Posts Tagged ‘World War II’

Zamperini and Me (Repost)

Monday, December 22nd, 2014

Louis Zamperini and his Middle Finger to Der FuehrerThis guy’s story beats the holidays, so here’s a rerun from August. 

Seriously, shoot me if I ever name-drop – except this once…

“Zamperini and Me” is simple to explain; the late Louis Zamperini had been my neighbor.

I didn’t know he was my neighbor until we were introduced through a mutual friend, Dena, who’d petered out beneath a big tree while jogging one day. A chainsaw firing up above her head caused her to spaz and discover a then 90-year-old Louis Zamperini, 15 feet up and clinging to branches. He guided the saw through a thick limb and only took notice of her when it fell at her feet. Or so she thought.

“Hello!” he shouted, repositioning himself to see her better.

“Hi!” she answered. “Need any help?”

“Nahh, been doing this since I bought the place, thanks. Besides, young lady, you need to keep running. Your form could improve.”

What Dena didn’t know at the time is that she’d just received constructive criticism from a famed Olympic medalist, a veteran of the men’s 5000 meter race. Apparently he’d watched her motor all the way up the hill. Dena’s a tough chick, but her asthmatic breathing must’ve reminded him of how his plane sounded when it was nosediving into the Pacific.

Nevertheless, the man climbed down to meet his match (Dena’s a short, hugely stubborn Italian too), and the two hit it off. Before long, they were enjoying tea while the sunset’s glow reached Zamperini’s collection of Olympic torches in the living room of his Hollywood hillside post-and-beam home.

Now, I’m already convinced that Dena’s soul is on loan from WWII infantryman turned B-movie filmmaker Sam Fuller, but she was really on fire after that. “You’ve got to meet Louis,” I heard again and again. “He’s so great and his story is incredible. You’ll really like him.”

Ha! I didn’t know the half of it. (more…)

Zamperini and Me

Monday, August 4th, 2014

"During the Olympics, I tore Hitler's swastika flag off the Reich Chancellery. I thought, 'Boy, what souvenir!'"

Seriously, shoot me if I ever name-drop –– except this once…

“Zamperini and Me” is simple to explain; the late Louis Zamperini had been my neighbor.

I didn’t know he was my neighbor until we were introduced through a mutual friend, Dena, who’d petered out beneath a big tree while jogging one day. A chainsaw firing up above her head caused her to spaz and discover a then 90-year-old Louis Zamperini, 15 feet up and clinging to branches. He guided the saw through a thick limb and only took notice of her when it fell at her feet. Or so she thought.

“Hello!” he shouted, repositioning himself to see her better.

“Hi!” she answered. “Need any help?”

“Nahh, been doing this since I bought the place, thanks. Besides, young lady, you need to keep running. Your form could improve.”

And there it was: constructive criticism from a famed Olympic athlete, a veteran of the men’s 5000 meter race. Apparently, he’d watched her flail all the way up the hill.

He climbed down to meet an equal of sorts; Dena is a short, hugely stubborn Italian. The two hit it off, and before long were enjoying tea as the sunset’s glow reached Zamperini’s collection of Olympic torches in the living room of his hillside post-and-beam home.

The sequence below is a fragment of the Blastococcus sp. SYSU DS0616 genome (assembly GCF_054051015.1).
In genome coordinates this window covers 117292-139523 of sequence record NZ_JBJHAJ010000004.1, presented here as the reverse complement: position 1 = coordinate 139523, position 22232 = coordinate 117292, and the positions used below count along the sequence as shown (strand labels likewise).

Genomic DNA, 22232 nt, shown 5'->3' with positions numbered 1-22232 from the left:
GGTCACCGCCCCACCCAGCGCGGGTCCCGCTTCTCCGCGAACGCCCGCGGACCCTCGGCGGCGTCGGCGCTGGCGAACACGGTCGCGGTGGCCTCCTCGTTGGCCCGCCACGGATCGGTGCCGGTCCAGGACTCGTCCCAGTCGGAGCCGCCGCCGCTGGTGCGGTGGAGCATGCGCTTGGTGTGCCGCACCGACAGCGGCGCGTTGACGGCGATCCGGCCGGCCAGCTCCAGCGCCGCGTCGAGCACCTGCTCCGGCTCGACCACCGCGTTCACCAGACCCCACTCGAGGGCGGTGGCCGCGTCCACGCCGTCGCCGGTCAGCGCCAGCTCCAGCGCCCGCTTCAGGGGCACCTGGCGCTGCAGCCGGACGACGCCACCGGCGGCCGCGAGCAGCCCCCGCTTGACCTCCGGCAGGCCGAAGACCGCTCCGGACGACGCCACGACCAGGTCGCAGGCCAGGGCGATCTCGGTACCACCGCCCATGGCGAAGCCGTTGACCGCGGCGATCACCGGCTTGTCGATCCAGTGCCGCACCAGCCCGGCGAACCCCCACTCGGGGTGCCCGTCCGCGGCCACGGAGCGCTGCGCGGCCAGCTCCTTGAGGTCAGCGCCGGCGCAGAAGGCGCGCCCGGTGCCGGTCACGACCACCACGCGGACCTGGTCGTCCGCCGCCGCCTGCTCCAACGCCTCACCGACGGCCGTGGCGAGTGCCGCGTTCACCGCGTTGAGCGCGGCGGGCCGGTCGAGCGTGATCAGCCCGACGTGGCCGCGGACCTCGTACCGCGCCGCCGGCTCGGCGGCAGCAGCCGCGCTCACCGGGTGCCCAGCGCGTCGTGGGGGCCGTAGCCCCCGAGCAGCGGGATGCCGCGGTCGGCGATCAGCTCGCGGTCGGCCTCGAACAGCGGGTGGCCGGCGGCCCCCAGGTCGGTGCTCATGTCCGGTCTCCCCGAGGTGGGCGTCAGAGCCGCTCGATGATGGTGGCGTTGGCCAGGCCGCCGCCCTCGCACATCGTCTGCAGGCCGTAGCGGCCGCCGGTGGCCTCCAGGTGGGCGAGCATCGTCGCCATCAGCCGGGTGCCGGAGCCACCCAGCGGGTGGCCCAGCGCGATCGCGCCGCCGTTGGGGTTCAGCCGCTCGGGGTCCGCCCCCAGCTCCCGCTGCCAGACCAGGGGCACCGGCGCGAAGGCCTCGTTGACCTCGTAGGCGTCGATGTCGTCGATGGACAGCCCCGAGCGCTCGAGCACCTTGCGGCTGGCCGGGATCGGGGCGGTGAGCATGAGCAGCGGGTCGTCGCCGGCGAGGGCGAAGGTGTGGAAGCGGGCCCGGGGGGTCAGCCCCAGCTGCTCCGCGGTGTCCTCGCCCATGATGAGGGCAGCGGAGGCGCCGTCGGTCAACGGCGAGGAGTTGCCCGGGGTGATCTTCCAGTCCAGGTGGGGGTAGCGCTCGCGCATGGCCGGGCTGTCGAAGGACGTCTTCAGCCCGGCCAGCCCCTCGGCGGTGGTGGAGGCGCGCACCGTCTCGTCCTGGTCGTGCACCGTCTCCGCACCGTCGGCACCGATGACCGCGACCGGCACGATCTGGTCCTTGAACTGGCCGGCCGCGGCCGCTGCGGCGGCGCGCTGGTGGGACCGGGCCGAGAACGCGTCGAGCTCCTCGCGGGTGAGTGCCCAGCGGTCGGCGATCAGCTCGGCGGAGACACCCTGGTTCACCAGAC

Now, I’m already convinced that Dena’s soul is on loan from WWII infantryman turned B-movie filmmaker, Sam Fuller, but she was really on fire after that. “You’ve got to meet Louis,” I heard again and again. “He’s so great and his story is incredible. You’ll really like him.”

I didn’t know the half of it. (more…)

YOU are Chuck Stone

Thursday, April 10th, 2014

You’re told someone upset is waiting to speak with you on line two.

Former Daily News columnist Chuck Stone_Daily News photo by G.W. MillerHe’s alternately weeping and cursing. He’d just informed whoever answered that your office’s most experienced people don’t count for shit: it’s you or nobody.

He’s on the run, apparently, and deathly afraid of the cops learning his location. He’s a suspected murderer they’ve been after for months. He’s tired. He can’t run anymore. It was self-defense, he insists, but in police custody he knows he’s in for beatings and probably death.

Terrific. You’ve got it bad enough as it is; you don’t need more hassles. As the only black man with a desk in this white staff room, you already stick out like a sore thumb. Hell, just out in the hallway, above the restrooms, the words “COLORED” and “WHITE” are under scant few of coats of paint –and you remember when the first was applied.

THE NEWSROOMExplicit racial segregation may have been recently outlawed, but the leftovers of implicit segregation are everywhere. You know some of your colleagues are lurking, questioning why you’d even been given this job. You’re one of maybe three black journalists in America working for a major metropolitan newspaper (white owned, of course).

Not only are you lucky you’re not pushing a broom, here’s your next story being handed to you personally. No hunting down witnesses for lengthy interviews, no knocking on doors or being told to get lost. All so you can stand in the way of 20 seething badges, each of whom is banging at the starting gate for a run at your new friend. There are few things cops hate more than not controlling the narrative of an apprehension, and this won’t easily be forgotten.

But that’s okay: you’ve got this. You are Chuck Stone. (more…)

Victory in Real Time

Monday, May 2nd, 2011

No matter what your opinion of President Obama, his Bin Laden announcement represented what Americans and much of the rest of the world longs for: a sense of U.S. accomplishment.

Original story: CNN

No matter where you look, or from which country you’re looking, Americans have become accustomed to bad news while simultaneously more ‘n’ more distrustful of each other. (more…)